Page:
oday, there are various “stake holders,” people who have an interest, in our federal, state, and local governments. This was not obviously the case before our 1787 Founders met at their Constitutional Convention in Philadelphia. They thought of politics rather simplistically, seeing the need for only a legislature, executive, judiciary, and participation of the people to put the process of government in motion. But, unlike our 1776 Founders, they were not sure that men, either individually or collectively, would act for the benefit of society as a whole. To paraphrase James Madison, “if men were angels, there would be no need for government.” Even though the media (newspapers) were an important part of the American Revolution, they did not see the press as an integral part of politics, as we understand it today. Our founders also realized that farmers, merchants, artisans, lawyers, day laborers, and religious leaders played an important role in politics, but they were not perceived as what we today call “interest groups.” They did not even formalize political parties,which they referred to as “factions,” in the original document that was the Constitution, but had to add that part of the document with the 12th Amendment.
However today, we understand our political system to be a much more integrated and complex process, as our society and polity have become so. It includes not only the formal institutions (Congress, President, and Judiciary) and the people, but also the media, which is now much more than merely newspapers, and the special interest groups, which represent the interests of various social, economic, political, religious, and cultural groups within the United States. Today, the media (print, sound, and image as shown on television or computer) is seen as a vital and active part of politics, at times referred to as the fourth branch of government, and we understand that special interest groups are a critical part of politics, for we Americans to inform our elected or appointed officials of what we want, particularly in drafting any proposed legislation and lobbying members of the executive.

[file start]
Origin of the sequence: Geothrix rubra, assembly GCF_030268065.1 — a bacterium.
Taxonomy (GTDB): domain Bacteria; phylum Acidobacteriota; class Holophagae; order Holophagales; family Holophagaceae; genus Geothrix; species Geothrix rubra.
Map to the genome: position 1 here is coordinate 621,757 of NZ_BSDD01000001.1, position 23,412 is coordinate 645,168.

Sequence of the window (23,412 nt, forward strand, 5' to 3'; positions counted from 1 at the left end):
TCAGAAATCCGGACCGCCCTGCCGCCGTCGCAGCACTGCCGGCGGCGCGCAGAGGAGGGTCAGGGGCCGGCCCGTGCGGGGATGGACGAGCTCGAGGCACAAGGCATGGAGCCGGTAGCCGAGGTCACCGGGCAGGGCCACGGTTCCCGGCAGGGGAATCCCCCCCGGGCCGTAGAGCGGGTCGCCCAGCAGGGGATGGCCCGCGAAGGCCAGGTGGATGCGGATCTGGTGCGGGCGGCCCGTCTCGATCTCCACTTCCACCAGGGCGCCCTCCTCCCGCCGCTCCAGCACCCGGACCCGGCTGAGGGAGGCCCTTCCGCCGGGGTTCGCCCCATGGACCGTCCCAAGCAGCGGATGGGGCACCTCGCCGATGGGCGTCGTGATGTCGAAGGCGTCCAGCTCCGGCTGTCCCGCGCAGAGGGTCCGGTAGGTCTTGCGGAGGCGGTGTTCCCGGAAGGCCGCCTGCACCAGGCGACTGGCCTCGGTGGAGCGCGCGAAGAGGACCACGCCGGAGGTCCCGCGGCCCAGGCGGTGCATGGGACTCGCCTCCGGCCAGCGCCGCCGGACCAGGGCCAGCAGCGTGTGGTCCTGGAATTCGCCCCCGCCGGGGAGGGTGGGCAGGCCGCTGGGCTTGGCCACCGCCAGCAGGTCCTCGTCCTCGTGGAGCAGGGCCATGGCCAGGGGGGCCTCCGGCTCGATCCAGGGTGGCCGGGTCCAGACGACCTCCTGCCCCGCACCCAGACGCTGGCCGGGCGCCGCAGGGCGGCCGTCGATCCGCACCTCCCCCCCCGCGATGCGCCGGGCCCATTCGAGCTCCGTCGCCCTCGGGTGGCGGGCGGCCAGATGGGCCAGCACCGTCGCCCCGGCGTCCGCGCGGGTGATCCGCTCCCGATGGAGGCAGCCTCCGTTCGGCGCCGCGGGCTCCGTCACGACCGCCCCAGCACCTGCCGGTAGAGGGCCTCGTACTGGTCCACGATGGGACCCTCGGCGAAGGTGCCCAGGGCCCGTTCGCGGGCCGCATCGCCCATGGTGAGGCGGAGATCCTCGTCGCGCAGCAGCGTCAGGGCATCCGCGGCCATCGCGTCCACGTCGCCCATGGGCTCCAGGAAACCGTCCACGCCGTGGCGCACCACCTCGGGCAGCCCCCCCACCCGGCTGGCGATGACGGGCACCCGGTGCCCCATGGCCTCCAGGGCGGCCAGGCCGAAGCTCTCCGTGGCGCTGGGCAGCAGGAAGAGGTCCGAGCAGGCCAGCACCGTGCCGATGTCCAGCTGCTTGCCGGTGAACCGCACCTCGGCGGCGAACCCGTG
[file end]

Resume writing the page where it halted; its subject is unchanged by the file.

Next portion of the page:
After reading your textbook for this week, and with the above information in mind, will you please respond to the following:
What do you do for a living? What activities do you, your family members, and your friends and neighbors like to do? What aspects of your social, economic, religious, or other cultural life are important to you? In answering these questions, please tell me, what is an important vehicle of the media to you, and why it is important? Further, what is a special interest group you might support—or do support already—and why? These questions request a lot of information, but please provide specific examples as you respond to each one of them.
Your response to this initial post should be at least two or three paragraphs in length (at least five sentences per paragraph) and include specific examples to support your opinions. Once you have responded to this post, I will read your response. At that time, I will either provide a follow-up post for your response or direct you to critique another students’ response. Please wait for me to do this before you continue.
Your second response, or critique of another student, should be at least one to two paragraphs and do the following: state what you agree with as to what is written; state what you might not agree with; and, add something else to the discussion. It is expected that you will be on your best netiquette when you respond to either my of other student’s writing.